Brought to you by Lorimar Television Productions (AKA, a made for TV horror movie) Don't Be Afraid of the Dark is a simple and silly, yet effective little flick. Its not gory or bloody in the least or even all that scary. OK, apparently this scared our friend B Sol over at the Vault of Horror when he was a kid. I don't ever remember seeing this, but other folks I have talked to relayed the same story that upon viewing the film, it kept them up for weeks when they were wee ankle biters.
Don't Be Afraid of the Dark follows a couple who have just moved into an old mansion which they inherited from the wife's father who kicked the bucket. Upon the films start, you hear little midget-like scraggily voices asking to be let out from the house. This can't be good. As the wife gets the house situated, she stumbles upon an old room downstairs which has a fireplace that has been sealed and bolted up. She asks the groundskeeper why the fireplace is soundly shut and he exclaims 'Some things are better left alone.' Rut-ro. Doubly no good Shaggy!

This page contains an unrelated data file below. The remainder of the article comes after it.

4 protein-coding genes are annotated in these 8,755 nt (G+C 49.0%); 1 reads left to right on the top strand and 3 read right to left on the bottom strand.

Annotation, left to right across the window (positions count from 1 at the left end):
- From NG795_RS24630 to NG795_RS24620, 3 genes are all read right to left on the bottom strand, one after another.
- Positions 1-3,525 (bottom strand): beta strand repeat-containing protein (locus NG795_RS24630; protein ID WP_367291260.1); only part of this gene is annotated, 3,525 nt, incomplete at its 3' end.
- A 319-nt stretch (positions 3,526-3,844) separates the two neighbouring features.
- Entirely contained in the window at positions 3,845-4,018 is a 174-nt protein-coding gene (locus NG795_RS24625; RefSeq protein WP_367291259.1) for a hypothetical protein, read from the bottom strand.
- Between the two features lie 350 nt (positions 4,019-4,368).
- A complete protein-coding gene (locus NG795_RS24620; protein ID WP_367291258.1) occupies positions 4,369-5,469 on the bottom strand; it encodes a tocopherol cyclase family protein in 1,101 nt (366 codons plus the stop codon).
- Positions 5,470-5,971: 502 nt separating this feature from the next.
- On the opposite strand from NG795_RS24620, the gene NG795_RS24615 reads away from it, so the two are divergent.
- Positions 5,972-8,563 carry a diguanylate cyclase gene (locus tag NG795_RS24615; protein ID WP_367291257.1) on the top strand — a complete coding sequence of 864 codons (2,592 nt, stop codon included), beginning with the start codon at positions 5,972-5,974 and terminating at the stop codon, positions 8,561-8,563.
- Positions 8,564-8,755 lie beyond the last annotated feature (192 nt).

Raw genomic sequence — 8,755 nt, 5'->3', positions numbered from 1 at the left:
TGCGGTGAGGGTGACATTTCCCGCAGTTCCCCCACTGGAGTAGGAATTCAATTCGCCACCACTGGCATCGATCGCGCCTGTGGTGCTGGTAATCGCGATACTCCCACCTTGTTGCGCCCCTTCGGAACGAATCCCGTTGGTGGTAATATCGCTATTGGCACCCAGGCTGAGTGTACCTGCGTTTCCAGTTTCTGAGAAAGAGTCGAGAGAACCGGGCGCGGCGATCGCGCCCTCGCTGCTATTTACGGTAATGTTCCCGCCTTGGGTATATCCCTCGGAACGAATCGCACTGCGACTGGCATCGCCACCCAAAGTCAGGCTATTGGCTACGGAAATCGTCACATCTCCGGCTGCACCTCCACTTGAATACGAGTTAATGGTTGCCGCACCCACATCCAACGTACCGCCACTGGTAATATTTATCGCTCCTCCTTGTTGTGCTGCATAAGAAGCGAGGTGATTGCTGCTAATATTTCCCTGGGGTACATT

Her curiousity getting the better of her (totally playing into the dumb 'why did you do that?' woman role that is pervasive in horror cinema), she unbolts the seal, opening up the fireplace, initially finding nothing of consequence. She goes to bed and wakes up in the middle of the night when a drinking glass inexplicably slides off her nightstand and breaks on the floor below. Zoinks!
The next day, as she's still clearly spooked, she tells her husband the story and he makes nothing of it. He instructs her that he is having some coworkers over that night for dinner and that she needs to shape up and be on her best behavior (i.e. stop being a crazy bitch). So the suits come over that night and all is going well until this peeps out from behind a potted plant:
She's goes nutso and freaks the shit out of the party goers and her husband is assuredly denied a promotion because his wife is a stark raving lunatic.
An interior designer shows up the following day to do well, whatever it is interior designers do. As the designer is leaving for the night, the wife notices a rope at the top of the stairs and finds a couple of little oompa loompas at the end of it. He trips, falls down, breaks his neck and promptly expires. When the husband comes home, she again tries to convince him that something evil is in the house and he suggests that its time for some crazy pills.
The rest of the film is spent with the little buggers (demons with conical heads that vaguely look like those silly hats a la Devo) tormenting her and chasing her about the house. We never really find out why they were there to begin with, just that the house is evil and that 'Some things are better left alone.'
Cortez The Killer